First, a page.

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This paper draws from resources in the work of Deleuze to critically examine the notion of organicism and holistic relations that appear in historical forerunners that Jung identifies in his work on synchronicity. I interpret evidence in Jung’s comments on synchronicity that resonate with Deleuze’s interpretation of repetition and time and which challenge any straightforward foundationalist critique of Jung’s thought. A contention of the paper is that Jung and Deleuze envisage enchanted openings onto relations which are not constrained by the presupposition of a bounded whole, whether at the level of the macrocosm or the microcosm. Openings to these relations entail the potential for experimental transformation beyond sedentary habits of thought which are blocked by a disenchanting ‘image of thought’ that stands in need of critique. Other examples of enchanted openings in Jung’s work are signposted in an effort to counter their marginalisation in some post-Jungian critiques and to signal their potential value from a Deleuzian perspective.

In: International Journal of Jungian Studies


Understanding The Red Book as an improvisation and Jung as an improviser offers a new approach to understanding the active imagination and the analytic method that emerged from it. Such an approach uncovers the mētic spirit – the spirit of polytropic intelligence – that informs The Red Book and the archetypal figure of Hermes/Mercurius/Trickster that informs all improvisations and will come to dominate Jung’s career. The rhetoric of improvisation in The Red Book conveys that, uncontaminated by the directed consciousness or ego, personae and imagoes arise spontaneously from his unconscious and control him, not he them. Such gestures privilege non-rational ways of making art and knowing the self and world, part and parcel of the paradigm shift that characterizes the 20th century. Jung’s Red Book is on the leading edge of that effort to shift from objective rationality to a rationality that can embrace subjective elements: the unconscious and the irrational, not just the “broad highways” but also the “back alleys” of human experience.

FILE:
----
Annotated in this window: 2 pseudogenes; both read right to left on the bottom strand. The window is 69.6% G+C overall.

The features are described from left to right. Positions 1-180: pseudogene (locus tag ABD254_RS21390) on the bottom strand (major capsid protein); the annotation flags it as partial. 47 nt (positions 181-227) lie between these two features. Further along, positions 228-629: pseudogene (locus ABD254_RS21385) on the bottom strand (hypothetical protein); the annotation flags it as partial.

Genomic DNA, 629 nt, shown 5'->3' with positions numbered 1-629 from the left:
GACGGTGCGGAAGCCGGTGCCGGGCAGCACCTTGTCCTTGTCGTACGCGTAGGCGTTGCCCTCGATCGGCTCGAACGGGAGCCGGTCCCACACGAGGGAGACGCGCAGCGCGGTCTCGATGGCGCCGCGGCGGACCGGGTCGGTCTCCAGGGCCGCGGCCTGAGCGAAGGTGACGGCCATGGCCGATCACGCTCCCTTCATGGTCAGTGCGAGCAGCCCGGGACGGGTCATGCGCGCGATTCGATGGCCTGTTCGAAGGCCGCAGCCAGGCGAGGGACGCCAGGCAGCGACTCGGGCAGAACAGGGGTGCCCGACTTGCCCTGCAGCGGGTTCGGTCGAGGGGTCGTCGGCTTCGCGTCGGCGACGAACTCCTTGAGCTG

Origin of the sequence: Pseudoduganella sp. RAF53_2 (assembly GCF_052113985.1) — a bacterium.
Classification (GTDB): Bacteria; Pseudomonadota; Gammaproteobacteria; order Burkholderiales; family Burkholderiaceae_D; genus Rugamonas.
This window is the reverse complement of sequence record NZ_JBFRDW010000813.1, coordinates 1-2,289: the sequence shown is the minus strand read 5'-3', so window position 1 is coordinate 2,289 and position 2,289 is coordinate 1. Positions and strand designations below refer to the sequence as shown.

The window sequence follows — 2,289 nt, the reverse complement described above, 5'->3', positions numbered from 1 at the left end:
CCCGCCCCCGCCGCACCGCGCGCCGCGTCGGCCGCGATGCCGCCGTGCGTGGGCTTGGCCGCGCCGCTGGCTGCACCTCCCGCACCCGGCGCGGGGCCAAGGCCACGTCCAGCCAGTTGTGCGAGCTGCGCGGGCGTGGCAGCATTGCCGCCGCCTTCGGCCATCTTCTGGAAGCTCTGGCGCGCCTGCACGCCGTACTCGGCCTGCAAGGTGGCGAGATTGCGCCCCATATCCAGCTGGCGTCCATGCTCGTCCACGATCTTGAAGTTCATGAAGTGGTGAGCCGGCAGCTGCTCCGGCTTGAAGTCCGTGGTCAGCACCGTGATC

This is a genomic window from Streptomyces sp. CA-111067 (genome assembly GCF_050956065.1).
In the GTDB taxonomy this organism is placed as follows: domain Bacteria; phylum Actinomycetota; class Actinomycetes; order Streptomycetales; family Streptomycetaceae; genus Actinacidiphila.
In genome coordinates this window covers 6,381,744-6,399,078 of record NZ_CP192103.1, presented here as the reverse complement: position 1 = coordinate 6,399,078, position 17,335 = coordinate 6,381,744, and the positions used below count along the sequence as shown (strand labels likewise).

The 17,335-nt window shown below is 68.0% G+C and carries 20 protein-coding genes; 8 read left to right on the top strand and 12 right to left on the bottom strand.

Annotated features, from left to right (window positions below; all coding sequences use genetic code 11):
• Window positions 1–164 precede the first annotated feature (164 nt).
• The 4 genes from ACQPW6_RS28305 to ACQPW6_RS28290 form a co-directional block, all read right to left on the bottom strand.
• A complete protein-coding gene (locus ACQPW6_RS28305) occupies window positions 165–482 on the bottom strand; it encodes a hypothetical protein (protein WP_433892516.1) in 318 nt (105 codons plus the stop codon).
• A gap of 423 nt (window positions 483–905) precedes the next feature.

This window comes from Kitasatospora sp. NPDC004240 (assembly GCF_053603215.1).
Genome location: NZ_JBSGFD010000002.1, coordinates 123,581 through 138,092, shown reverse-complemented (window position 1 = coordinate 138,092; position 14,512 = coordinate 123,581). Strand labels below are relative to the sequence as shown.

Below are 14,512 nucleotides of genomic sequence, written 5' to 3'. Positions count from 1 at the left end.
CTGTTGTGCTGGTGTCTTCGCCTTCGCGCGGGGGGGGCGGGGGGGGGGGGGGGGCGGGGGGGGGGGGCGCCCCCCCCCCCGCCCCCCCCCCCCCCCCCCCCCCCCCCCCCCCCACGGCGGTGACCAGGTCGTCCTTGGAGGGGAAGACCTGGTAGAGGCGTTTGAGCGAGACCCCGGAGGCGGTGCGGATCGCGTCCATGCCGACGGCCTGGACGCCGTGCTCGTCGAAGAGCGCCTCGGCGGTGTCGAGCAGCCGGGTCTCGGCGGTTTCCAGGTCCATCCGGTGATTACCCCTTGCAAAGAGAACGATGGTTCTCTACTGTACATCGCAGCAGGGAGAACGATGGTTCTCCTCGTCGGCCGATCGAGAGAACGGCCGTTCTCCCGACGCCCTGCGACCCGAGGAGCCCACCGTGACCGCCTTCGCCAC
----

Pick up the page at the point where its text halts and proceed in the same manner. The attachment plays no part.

In: International Journal of Jungian Studies
In: International Journal of Jungian Studies